Brand Activism and Popular Support Both Rising
The BLM movement that reignited after the deaths of George Floyd and several other African Americans at the hands of law enforcement officials has also sparked sweeping changes and improvements in a growing number of companies and communities.
Add to that a groundswell of public support as evidenced by recent surveys. A recent one, by market research firm Piplsay, revealed that 65% of the more than 30,000 Americans polled feel that brands should take a stand against racism.
What’s more, nearly half (46%) believed action by brands will lead to credible change. For marketers still sitting on the sidelines, here’s a reason to consider changes: 56% revealed they would be most willing to buy from brands that speak out against racism. Generation Z and Millennials are known for being even more supportive. 62% said they would buy from these brands.
The survey was dampened somewhat with this finding: 61% said they weren’t entirely sure that removing racist labels and mascots would make a big difference. Another 31% felt that companies should first remove racial bias within their organizations.
Responses and changes by some brands have proven the divisive nature of some of the responding ads. This was evidenced in ads by P&G and YouTube. Although the ads supported Black Lives Matter, an analysis by Ace Metrix, a California advertising analytics firm, placed the two ads in what they called a “danger zone” where viewers considered both as being exploitive. Nike, on the other hand, inverted its “Just Do It” slogan to “For Once, Don’t Do It” in a plea to consumers to not ignore racism. Ace Metrix’s survey found that 60% of consumers found it empowering.
Ace Metrix discovered other ads that resonated with consumers in speaking out against racism without exploiting the topic. They included the NBA, Sprite and Papa John’s. The common thread in these was that they spoke to demonstrating corporate responsibility instead of lecturing their audiences. Piplsay’s survey appeared to confirm that strategy, with 31% of respondents saying they wanted to see brands act before speaking.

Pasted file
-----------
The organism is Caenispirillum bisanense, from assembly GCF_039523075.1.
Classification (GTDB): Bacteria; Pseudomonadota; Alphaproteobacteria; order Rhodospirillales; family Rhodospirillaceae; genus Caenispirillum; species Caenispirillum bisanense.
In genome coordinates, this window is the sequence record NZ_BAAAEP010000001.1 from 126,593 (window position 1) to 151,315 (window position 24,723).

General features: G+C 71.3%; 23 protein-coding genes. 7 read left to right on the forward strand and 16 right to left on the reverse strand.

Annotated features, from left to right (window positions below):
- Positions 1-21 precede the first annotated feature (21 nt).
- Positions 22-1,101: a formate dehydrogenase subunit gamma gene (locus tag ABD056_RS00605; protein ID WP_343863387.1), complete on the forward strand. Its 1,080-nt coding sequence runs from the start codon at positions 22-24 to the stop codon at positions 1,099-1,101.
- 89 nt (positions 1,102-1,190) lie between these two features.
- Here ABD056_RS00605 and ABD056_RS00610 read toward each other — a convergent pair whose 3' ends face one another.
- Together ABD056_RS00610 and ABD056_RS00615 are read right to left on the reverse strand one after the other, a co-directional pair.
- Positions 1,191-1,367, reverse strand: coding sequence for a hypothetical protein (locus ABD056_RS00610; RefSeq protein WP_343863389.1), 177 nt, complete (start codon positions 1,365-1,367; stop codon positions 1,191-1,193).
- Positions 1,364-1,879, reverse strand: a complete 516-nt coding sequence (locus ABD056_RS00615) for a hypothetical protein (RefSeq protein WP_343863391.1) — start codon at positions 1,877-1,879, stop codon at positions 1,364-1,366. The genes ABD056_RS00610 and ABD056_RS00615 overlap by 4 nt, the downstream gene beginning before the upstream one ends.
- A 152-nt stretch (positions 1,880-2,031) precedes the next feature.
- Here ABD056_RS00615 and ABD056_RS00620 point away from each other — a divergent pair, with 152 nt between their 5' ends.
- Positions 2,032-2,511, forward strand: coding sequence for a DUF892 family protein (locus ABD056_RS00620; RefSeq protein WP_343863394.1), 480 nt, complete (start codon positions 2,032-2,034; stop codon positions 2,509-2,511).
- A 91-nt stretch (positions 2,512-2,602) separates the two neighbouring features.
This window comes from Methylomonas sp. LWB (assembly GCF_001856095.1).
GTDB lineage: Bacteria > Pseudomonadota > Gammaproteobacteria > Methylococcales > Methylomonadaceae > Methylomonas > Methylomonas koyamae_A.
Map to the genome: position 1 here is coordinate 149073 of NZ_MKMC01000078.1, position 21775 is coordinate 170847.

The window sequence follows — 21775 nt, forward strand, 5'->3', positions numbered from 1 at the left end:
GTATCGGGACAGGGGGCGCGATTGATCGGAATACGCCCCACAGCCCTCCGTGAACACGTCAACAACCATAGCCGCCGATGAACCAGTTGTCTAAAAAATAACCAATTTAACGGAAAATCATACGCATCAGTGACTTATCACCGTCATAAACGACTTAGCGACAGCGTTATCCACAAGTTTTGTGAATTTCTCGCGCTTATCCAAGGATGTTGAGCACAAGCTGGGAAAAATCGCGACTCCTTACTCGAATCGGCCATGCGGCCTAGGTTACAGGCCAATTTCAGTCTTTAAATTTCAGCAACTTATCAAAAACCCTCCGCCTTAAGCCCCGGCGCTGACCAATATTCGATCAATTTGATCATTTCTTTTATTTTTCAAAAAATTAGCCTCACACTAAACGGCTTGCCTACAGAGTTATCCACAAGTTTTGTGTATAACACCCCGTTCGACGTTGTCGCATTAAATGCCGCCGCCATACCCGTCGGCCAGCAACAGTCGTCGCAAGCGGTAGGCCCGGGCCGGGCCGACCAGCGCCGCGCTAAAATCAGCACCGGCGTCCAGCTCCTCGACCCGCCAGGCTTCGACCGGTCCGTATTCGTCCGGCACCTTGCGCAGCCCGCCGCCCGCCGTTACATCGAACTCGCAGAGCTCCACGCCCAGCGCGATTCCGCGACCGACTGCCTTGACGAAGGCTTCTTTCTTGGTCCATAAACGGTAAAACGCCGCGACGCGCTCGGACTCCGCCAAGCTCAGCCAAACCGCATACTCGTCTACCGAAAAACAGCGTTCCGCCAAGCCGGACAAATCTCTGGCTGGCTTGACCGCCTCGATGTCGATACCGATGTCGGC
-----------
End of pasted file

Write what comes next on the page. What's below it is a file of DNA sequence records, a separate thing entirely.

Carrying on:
Another ad that supported BLM and was sharply criticized was MacDonald’s. Its ad identified seven Black people recently killed by police or others. Although it may have empowered viewers, some like the NAACP felt it was exploitive by jumping on a popular issue while not addressing complaints and concerns from its own Black employees about COVID-19 safety procedures in its own workplace.
Brands that believe in fairness and equality need to look and act first internally before going public. Doing this will not only cement the company’s position with its own employees but also gain their respect, trust, and loyalty. This would be critical in going public with any racially motivated stand or ad.
Employees who embrace the company’s position can either be the organization’s best advocates or worst critics. Consider the discrimination lawsuits this century alone against giants like GE, Walmart, Southern California Edison, and Abercrombie & Fitch. Don’t be accused of slacktivism. No amount of advertising will erase the negativity from settlements like these, except strong, positive action.